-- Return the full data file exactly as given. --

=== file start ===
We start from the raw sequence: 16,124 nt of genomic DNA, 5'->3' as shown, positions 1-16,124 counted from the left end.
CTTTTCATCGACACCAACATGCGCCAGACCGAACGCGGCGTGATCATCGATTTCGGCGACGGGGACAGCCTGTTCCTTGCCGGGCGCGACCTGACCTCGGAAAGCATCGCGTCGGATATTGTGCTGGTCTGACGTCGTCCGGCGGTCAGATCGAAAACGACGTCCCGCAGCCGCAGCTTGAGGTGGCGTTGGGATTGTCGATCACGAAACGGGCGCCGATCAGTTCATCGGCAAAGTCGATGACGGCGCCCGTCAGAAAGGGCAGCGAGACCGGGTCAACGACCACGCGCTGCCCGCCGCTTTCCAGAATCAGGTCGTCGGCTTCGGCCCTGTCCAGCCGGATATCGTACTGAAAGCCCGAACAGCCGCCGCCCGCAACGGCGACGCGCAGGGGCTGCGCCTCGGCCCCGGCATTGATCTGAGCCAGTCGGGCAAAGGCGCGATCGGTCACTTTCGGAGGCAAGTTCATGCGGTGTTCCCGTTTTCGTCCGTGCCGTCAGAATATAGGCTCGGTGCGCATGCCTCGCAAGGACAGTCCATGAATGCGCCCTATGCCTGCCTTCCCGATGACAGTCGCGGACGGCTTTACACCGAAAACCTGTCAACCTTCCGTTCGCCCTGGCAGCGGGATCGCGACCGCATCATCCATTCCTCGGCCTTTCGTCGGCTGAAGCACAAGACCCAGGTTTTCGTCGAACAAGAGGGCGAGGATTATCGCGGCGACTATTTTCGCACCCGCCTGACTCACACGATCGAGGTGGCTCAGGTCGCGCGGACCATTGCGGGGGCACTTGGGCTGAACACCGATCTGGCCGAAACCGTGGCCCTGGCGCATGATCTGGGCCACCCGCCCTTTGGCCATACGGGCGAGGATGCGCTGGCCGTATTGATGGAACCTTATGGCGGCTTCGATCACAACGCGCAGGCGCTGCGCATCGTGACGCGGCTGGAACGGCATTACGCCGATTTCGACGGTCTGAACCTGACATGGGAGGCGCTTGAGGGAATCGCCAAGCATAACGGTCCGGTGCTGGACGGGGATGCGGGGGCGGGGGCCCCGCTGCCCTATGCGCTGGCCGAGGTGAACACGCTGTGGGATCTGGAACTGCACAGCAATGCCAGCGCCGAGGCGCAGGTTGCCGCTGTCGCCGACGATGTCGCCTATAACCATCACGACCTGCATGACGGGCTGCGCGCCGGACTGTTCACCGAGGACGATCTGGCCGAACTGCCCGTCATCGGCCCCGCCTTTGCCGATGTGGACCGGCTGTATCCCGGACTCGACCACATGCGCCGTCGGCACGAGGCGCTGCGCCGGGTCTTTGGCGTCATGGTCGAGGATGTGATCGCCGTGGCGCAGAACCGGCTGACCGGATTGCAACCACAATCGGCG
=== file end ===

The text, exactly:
We start from the raw sequence: 16,124 nt of genomic DNA, 5'->3' as shown, positions 1-16,124 counted from the left end.
CTTTTCATCGACACCAACATGCGCCAGACCGAACGCGGCGTGATCATCGATTTCGGCGACGGGGACAGCCTGTTCCTTGCCGGGCGCGACCTGACCTCGGAAAGCATCGCGTCGGATATTGTGCTGGTCTGACGTCGTCCGGCGGTCAGATCGAAAACGACGTCCCGCAGCCGCAGCTTGAGGTGGCGTTGGGATTGTCGATCACGAAACGGGCGCCGATCAGTTCATCGGCAAAGTCGATGACGGCGCCCGTCAGAAAGGGCAGCGAGACCGGGTCAACGACCACGCGCTGCCCGCCGCTTTCCAGAATCAGGTCGTCGGCTTCGGCCCTGTCCAGCCGGATATCGTACTGAAAGCCCGAACAGCCGCCGCCCGCAACGGCGACGCGCAGGGGCTGCGCCTCGGCCCCGGCATTGATCTGAGCCAGTCGGGCAAAGGCGCGATCGGTCACTTTCGGAGGCAAGTTCATGCGGTGTTCCCGTTTTCGTCCGTGCCGTCAGAATATAGGCTCGGTGCGCATGCCTCGCAAGGACAGTCCATGAATGCGCCCTATGCCTGCCTTCCCGATGACAGTCGCGGACGGCTTTACACCGAAAACCTGTCAACCTTCCGTTCGCCCTGGCAGCGGGATCGCGACCGCATCATCCATTCCTCGGCCTTTCGTCGGCTGAAGCACAAGACCCAGGTTTTCGTCGAACAAGAGGGCGAGGATTATCGCGGCGACTATTTTCGCACCCGCCTGACTCACACGATCGAGGTGGCTCAGGTCGCGCGGACCATTGCGGGGGCACTTGGGCTGAACACCGATCTGGCCGAAACCGTGGCCCTGGCGCATGATCTGGGCCACCCGCCCTTTGGCCATACGGGCGAGGATGCGCTGGCCGTATTGATGGAACCTTATGGCGGCTTCGATCACAACGCGCAGGCGCTGCGCATCGTGACGCGGCTGGAACGGCATTACGCCGATTTCGACGGTCTGAACCTGACATGGGAGGCGCTTGAGGGAATCGCCAAGCATAACGGTCCGGTGCTGGACGGGGATGCGGGGGCGGGGGCCCCGCTGCCCTATGCGCTGGCCGAGGTGAACACGCTGTGGGATCTGGAACTGCACAGCAATGCCAGCGCCGAGGCGCAGGTTGCCGCTGTCGCCGACGATGTCGCCTATAACCATCACGACCTGCATGACGGGCTGCGCGCCGGACTGTTCACCGAGGACGATCTGGCCGAACTGCCCGTCATCGGCCCCGCCTTTGCCGATGTGGACCGGCTGTATCCCGGACTCGACCACATGCGCCGTCGGCACGAGGCGCTGCGCCGGGTCTTTGGCGTCATGGTCGAGGATGTGATCGCCGTGGCGCAGAACCGGCTGACCGGATTGCAACCACAATCGGCG